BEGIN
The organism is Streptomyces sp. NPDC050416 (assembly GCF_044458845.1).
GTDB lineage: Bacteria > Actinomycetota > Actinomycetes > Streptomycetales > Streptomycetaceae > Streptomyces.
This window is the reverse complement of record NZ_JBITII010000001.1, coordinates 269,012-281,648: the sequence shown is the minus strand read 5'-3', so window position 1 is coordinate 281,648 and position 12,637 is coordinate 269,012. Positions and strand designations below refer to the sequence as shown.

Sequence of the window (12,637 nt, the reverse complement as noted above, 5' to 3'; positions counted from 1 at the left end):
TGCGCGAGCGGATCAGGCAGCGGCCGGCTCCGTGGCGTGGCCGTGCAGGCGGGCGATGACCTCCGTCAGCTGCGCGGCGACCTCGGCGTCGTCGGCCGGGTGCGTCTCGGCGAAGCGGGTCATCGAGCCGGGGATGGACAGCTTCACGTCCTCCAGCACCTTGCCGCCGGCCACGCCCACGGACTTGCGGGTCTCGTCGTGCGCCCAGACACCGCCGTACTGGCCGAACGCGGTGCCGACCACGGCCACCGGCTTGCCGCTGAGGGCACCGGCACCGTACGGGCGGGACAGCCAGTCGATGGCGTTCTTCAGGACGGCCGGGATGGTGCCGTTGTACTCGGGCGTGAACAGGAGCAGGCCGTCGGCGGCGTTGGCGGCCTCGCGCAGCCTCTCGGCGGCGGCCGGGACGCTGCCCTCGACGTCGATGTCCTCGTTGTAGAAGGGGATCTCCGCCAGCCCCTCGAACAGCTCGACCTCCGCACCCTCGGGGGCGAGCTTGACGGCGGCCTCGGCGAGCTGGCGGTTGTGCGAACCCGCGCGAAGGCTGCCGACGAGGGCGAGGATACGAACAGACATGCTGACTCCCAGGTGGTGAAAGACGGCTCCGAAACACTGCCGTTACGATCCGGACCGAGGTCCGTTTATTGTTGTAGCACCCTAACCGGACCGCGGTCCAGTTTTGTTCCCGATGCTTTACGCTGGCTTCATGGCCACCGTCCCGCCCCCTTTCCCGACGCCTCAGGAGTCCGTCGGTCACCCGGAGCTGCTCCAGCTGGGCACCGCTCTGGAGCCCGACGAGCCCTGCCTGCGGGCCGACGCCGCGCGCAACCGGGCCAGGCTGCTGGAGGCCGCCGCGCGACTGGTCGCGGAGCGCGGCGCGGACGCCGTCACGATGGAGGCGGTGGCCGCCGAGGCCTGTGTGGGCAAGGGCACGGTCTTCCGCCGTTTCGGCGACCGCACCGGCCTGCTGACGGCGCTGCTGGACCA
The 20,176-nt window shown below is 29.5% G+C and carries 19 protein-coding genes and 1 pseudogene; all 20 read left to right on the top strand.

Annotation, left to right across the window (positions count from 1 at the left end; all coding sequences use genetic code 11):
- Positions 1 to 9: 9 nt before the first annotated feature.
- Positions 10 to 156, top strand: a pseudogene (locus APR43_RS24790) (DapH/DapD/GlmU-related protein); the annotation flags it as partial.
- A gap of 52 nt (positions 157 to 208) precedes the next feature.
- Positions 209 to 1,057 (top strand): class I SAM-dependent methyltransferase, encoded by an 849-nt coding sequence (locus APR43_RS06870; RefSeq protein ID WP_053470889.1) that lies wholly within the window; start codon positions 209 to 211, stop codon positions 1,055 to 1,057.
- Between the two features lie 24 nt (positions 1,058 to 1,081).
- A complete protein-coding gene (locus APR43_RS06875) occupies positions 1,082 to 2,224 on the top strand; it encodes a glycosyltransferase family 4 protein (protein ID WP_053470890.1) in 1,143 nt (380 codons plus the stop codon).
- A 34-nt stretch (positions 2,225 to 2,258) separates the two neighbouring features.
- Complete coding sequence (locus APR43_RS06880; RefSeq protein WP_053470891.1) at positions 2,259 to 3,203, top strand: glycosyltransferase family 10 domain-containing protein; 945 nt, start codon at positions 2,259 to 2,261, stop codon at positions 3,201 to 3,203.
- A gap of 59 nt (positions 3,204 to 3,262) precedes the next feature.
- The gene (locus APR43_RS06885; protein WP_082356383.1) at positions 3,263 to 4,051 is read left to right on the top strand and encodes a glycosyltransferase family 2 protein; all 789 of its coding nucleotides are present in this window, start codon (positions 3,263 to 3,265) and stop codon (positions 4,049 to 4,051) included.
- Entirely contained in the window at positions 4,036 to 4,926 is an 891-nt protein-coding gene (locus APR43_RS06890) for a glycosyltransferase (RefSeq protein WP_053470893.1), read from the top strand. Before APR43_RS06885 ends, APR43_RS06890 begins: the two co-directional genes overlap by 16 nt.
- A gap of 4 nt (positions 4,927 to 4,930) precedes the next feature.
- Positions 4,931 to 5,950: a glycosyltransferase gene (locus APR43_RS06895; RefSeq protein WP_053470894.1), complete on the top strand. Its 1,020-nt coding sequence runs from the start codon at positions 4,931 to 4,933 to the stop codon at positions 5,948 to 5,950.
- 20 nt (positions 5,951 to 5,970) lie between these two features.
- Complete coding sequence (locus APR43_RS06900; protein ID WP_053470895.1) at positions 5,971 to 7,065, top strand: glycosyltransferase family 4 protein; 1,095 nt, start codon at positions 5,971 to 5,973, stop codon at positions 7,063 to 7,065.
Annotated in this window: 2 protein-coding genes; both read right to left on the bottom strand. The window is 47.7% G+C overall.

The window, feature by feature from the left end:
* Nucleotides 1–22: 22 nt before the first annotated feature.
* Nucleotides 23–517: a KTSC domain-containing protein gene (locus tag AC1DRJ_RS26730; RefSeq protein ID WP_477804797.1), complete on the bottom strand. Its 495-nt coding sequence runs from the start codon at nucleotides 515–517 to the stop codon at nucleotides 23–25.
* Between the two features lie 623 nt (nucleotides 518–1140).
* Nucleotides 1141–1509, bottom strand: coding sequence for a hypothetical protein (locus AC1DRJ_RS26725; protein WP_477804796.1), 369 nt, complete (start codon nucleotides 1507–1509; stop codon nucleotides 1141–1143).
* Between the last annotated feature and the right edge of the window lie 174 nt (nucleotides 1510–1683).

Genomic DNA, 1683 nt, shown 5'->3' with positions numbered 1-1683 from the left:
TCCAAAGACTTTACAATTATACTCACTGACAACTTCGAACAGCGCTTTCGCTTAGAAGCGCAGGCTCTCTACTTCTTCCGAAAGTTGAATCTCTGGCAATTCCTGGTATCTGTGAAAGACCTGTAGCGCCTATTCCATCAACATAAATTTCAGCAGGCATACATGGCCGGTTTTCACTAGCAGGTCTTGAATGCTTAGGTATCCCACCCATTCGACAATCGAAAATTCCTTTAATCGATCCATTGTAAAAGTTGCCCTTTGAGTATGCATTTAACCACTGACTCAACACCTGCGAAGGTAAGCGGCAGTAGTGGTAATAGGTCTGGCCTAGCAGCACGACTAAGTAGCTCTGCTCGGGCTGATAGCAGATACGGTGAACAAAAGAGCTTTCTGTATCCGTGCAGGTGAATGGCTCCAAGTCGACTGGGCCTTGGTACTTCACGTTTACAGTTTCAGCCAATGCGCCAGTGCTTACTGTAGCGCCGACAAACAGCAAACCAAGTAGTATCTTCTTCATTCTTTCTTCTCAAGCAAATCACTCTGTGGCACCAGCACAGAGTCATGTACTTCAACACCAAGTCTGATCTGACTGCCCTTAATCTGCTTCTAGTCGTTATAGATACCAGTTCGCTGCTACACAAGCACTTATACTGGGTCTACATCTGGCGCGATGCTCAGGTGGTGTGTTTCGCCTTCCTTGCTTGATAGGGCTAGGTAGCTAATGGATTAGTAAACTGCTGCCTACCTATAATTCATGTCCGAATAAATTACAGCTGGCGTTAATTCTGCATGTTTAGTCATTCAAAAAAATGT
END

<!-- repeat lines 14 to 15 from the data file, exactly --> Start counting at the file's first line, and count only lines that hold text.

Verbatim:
- A 34-nt stretch (positions 2,225 to 2,258) separates the two neighbouring features.
- Complete coding sequence (locus APR43_RS06880; RefSeq protein WP_053470891.1) at positions 2,259 to 3,203, top strand: glycosyltransferase family 10 domain-containing protein; 945 nt, start codon at positions 2,259 to 2,261, stop codon at positions 3,201 to 3,203.